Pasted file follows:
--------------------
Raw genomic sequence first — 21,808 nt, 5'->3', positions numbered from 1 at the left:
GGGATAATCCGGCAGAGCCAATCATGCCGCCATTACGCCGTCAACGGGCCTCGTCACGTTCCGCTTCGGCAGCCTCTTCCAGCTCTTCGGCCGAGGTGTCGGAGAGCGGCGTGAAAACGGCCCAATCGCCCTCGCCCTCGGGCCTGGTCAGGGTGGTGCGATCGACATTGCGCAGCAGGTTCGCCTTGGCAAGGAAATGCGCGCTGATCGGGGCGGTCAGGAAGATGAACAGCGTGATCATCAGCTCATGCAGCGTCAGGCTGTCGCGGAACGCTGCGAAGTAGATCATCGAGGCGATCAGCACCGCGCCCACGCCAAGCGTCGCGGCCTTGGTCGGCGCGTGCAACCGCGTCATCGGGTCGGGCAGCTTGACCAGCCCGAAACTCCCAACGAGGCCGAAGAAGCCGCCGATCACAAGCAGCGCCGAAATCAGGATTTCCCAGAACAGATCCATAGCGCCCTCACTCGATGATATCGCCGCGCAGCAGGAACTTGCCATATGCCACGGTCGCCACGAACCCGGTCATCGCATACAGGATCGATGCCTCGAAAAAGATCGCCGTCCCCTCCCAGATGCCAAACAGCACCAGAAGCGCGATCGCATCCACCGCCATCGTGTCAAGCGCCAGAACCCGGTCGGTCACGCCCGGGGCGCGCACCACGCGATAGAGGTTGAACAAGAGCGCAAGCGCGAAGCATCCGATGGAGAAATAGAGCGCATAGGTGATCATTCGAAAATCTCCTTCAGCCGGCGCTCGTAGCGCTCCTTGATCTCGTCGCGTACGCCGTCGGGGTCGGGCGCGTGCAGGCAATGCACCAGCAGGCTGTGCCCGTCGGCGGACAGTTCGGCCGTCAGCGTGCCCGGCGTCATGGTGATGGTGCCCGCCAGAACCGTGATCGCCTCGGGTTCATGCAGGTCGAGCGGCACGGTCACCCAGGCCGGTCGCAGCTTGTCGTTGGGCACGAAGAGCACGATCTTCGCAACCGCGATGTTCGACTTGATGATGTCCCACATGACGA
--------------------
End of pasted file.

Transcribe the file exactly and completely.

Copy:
Raw genomic sequence first — 21,808 nt, 5'->3', positions numbered from 1 at the left:
GGGATAATCCGGCAGAGCCAATCATGCCGCCATTACGCCGTCAACGGGCCTCGTCACGTTCCGCTTCGGCAGCCTCTTCCAGCTCTTCGGCCGAGGTGTCGGAGAGCGGCGTGAAAACGGCCCAATCGCCCTCGCCCTCGGGCCTGGTCAGGGTGGTGCGATCGACATTGCGCAGCAGGTTCGCCTTGGCAAGGAAATGCGCGCTGATCGGGGCGGTCAGGAAGATGAACAGCGTGATCATCAGCTCATGCAGCGTCAGGCTGTCGCGGAACGCTGCGAAGTAGATCATCGAGGCGATCAGCACCGCGCCCACGCCAAGCGTCGCGGCCTTGGTCGGCGCGTGCAACCGCGTCATCGGGTCGGGCAGCTTGACCAGCCCGAAACTCCCAACGAGGCCGAAGAAGCCGCCGATCACAAGCAGCGCCGAAATCAGGATTTCCCAGAACAGATCCATAGCGCCCTCACTCGATGATATCGCCGCGCAGCAGGAACTTGCCATATGCCACGGTCGCCACGAACCCGGTCATCGCATACAGGATCGATGCCTCGAAAAAGATCGCCGTCCCCTCCCAGATGCCAAACAGCACCAGAAGCGCGATCGCATCCACCGCCATCGTGTCAAGCGCCAGAACCCGGTCGGTCACGCCCGGGGCGCGCACCACGCGATAGAGGTTGAACAAGAGCGCAAGCGCGAAGCATCCGATGGAGAAATAGAGCGCATAGGTGATCATTCGAAAATCTCCTTCAGCCGGCGCTCGTAGCGCTCCTTGATCTCGTCGCGTACGCCGTCGGGGTCGGGCGCGTGCAGGCAATGCACCAGCAGGCTGTGCCCGTCGGCGGACAGTTCGGCCGTCAGCGTGCCCGGCGTCATGGTGATGGTGCCCGCCAGAACCGTGATCGCCTCGGGTTCATGCAGGTCGAGCGGCACGGTCACCCAGGCCGGTCGCAGCTTGTCGTTGGGCACGAAGAGCACGATCTTCGCAACCGCGATGTTCGACTTGATGATGTCCCACATGACGA